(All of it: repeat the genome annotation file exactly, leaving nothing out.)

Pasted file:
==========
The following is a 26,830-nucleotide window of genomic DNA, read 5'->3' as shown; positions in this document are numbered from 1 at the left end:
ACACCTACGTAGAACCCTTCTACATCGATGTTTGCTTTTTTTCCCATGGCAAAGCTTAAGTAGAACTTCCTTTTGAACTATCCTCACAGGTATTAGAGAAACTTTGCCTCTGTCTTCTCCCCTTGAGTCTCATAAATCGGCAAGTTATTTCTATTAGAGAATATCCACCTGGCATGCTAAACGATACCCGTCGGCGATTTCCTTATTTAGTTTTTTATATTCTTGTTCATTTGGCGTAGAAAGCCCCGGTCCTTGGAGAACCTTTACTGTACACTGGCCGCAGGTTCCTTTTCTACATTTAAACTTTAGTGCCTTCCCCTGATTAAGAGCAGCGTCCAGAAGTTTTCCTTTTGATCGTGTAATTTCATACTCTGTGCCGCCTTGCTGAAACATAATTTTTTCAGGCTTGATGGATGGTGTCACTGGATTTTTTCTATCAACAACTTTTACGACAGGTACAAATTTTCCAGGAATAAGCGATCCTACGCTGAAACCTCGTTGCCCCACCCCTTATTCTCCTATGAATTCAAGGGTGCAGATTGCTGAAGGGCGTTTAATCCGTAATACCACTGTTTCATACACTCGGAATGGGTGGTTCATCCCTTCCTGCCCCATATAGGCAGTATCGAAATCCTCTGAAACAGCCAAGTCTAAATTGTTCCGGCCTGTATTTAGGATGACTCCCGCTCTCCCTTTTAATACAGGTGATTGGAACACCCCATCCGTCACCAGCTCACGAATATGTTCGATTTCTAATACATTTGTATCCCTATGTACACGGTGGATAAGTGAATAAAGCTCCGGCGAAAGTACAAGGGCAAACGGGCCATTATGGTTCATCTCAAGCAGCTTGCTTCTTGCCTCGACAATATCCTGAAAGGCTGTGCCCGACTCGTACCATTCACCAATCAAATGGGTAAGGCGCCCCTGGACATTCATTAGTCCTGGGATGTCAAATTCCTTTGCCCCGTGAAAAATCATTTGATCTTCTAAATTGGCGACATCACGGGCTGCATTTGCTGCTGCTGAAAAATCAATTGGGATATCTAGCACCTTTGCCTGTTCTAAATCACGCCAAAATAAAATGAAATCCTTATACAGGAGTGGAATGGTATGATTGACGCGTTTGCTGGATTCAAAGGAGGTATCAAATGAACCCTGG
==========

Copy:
The following is a 26,830-nucleotide window of genomic DNA, read 5'->3' as shown; positions in this document are numbered from 1 at the left end:
ACACCTACGTAGAACCCTTCTACATCGATGTTTGCTTTTTTTCCCATGGCAAAGCTTAAGTAGAACTTCCTTTTGAACTATCCTCACAGGTATTAGAGAAACTTTGCCTCTGTCTTCTCCCCTTGAGTCTCATAAATCGGCAAGTTATTTCTATTAGAGAATATCCACCTGGCATGCTAAACGATACCCGTCGGCGATTTCCTTATTTAGTTTTTTATATTCTTGTTCATTTGGCGTAGAAAGCCCCGGTCCTTGGAGAACCTTTACTGTACACTGGCCGCAGGTTCCTTTTCTACATTTAAACTTTAGTGCCTTCCCCTGATTAAGAGCAGCGTCCAGAAGTTTTCCTTTTGATCGTGTAATTTCATACTCTGTGCCGCCTTGCTGAAACATAATTTTTTCAGGCTTGATGGATGGTGTCACTGGATTTTTTCTATCAACAACTTTTACGACAGGTACAAATTTTCCAGGAATAAGCGATCCTACGCTGAAACCTCGTTGCCCCACCCCTTATTCTCCTATGAATTCAAGGGTGCAGATTGCTGAAGGGCGTTTAATCCGTAATACCACTGTTTCATACACTCGGAATGGGTGGTTCATCCCTTCCTGCCCCATATAGGCAGTATCGAAATCCTCTGAAACAGCCAAGTCTAAATTGTTCCGGCCTGTATTTAGGATGACTCCCGCTCTCCCTTTTAATACAGGTGATTGGAACACCCCATCCGTCACCAGCTCACGAATATGTTCGATTTCTAATACATTTGTATCCCTATGTACACGGTGGATAAGTGAATAAAGCTCCGGCGAAAGTACAAGGGCAAACGGGCCATTATGGTTCATCTCAAGCAGCTTGCTTCTTGCCTCGACAATATCCTGAAAGGCTGTGCCCGACTCGTACCATTCACCAATCAAATGGGTAAGGCGCCCCTGGACATTCATTAGTCCTGGGATGTCAAATTCCTTTGCCCCGTGAAAAATCATTTGATCTTCTAAATTGGCGACATCACGGGCTGCATTTGCTGCTGCTGAAAAATCAATTGGGATATCTAGCACCTTTGCCTGTTCTAAATCACGCCAAAATAAAATGAAATCCTTATACAGGAGTGGAATGGTATGATTGACGCGTTTGCTGGATTCAAAGGAGGTATCAAATGAACCCTGG